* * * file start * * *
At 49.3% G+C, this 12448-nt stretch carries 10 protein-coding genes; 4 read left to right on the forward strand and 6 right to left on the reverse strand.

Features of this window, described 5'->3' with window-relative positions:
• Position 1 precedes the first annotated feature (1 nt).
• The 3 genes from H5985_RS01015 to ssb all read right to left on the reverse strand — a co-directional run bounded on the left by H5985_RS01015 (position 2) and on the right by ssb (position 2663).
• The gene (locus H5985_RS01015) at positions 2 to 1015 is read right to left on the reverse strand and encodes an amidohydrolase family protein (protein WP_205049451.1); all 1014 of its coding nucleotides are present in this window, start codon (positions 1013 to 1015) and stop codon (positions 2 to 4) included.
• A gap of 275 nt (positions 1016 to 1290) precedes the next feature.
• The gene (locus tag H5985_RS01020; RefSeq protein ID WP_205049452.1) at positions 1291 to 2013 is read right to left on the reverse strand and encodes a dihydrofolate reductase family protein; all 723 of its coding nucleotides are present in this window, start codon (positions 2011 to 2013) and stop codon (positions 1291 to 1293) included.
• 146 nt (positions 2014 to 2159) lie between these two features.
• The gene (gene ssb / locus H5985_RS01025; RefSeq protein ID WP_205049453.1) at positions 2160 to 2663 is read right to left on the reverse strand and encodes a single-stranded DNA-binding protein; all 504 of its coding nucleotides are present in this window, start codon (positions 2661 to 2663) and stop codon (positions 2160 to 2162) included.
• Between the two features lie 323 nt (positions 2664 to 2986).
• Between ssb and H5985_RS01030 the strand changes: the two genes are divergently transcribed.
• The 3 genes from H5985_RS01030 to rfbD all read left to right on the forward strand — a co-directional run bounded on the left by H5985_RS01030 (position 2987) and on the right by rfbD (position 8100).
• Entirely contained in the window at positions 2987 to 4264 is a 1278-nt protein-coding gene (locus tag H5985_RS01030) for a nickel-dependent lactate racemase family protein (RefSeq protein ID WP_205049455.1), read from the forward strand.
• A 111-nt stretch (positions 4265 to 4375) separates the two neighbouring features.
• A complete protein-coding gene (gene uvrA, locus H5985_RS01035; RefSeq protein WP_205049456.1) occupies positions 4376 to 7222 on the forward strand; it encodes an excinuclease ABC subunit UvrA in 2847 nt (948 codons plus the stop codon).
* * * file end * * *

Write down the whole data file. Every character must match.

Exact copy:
At 49.3% G+C, this 12448-nt stretch carries 10 protein-coding genes; 4 read left to right on the forward strand and 6 right to left on the reverse strand.

Features of this window, described 5'->3' with window-relative positions:
• Position 1 precedes the first annotated feature (1 nt).
• The 3 genes from H5985_RS01015 to ssb all read right to left on the reverse strand — a co-directional run bounded on the left by H5985_RS01015 (position 2) and on the right by ssb (position 2663).
• The gene (locus H5985_RS01015) at positions 2 to 1015 is read right to left on the reverse strand and encodes an amidohydrolase family protein (protein WP_205049451.1); all 1014 of its coding nucleotides are present in this window, start codon (positions 1013 to 1015) and stop codon (positions 2 to 4) included.
• A gap of 275 nt (positions 1016 to 1290) precedes the next feature.
• The gene (locus tag H5985_RS01020; RefSeq protein ID WP_205049452.1) at positions 1291 to 2013 is read right to left on the reverse strand and encodes a dihydrofolate reductase family protein; all 723 of its coding nucleotides are present in this window, start codon (positions 2011 to 2013) and stop codon (positions 1291 to 1293) included.
• 146 nt (positions 2014 to 2159) lie between these two features.
• The gene (gene ssb / locus H5985_RS01025; RefSeq protein ID WP_205049453.1) at positions 2160 to 2663 is read right to left on the reverse strand and encodes a single-stranded DNA-binding protein; all 504 of its coding nucleotides are present in this window, start codon (positions 2661 to 2663) and stop codon (positions 2160 to 2162) included.
• Between the two features lie 323 nt (positions 2664 to 2986).
• Between ssb and H5985_RS01030 the strand changes: the two genes are divergently transcribed.
• The 3 genes from H5985_RS01030 to rfbD all read left to right on the forward strand — a co-directional run bounded on the left by H5985_RS01030 (position 2987) and on the right by rfbD (position 8100).
• Entirely contained in the window at positions 2987 to 4264 is a 1278-nt protein-coding gene (locus tag H5985_RS01030) for a nickel-dependent lactate racemase family protein (RefSeq protein ID WP_205049455.1), read from the forward strand.
• A 111-nt stretch (positions 4265 to 4375) separates the two neighbouring features.
• A complete protein-coding gene (gene uvrA, locus H5985_RS01035; RefSeq protein WP_205049456.1) occupies positions 4376 to 7222 on the forward strand; it encodes an excinuclease ABC subunit UvrA in 2847 nt (948 codons plus the stop codon).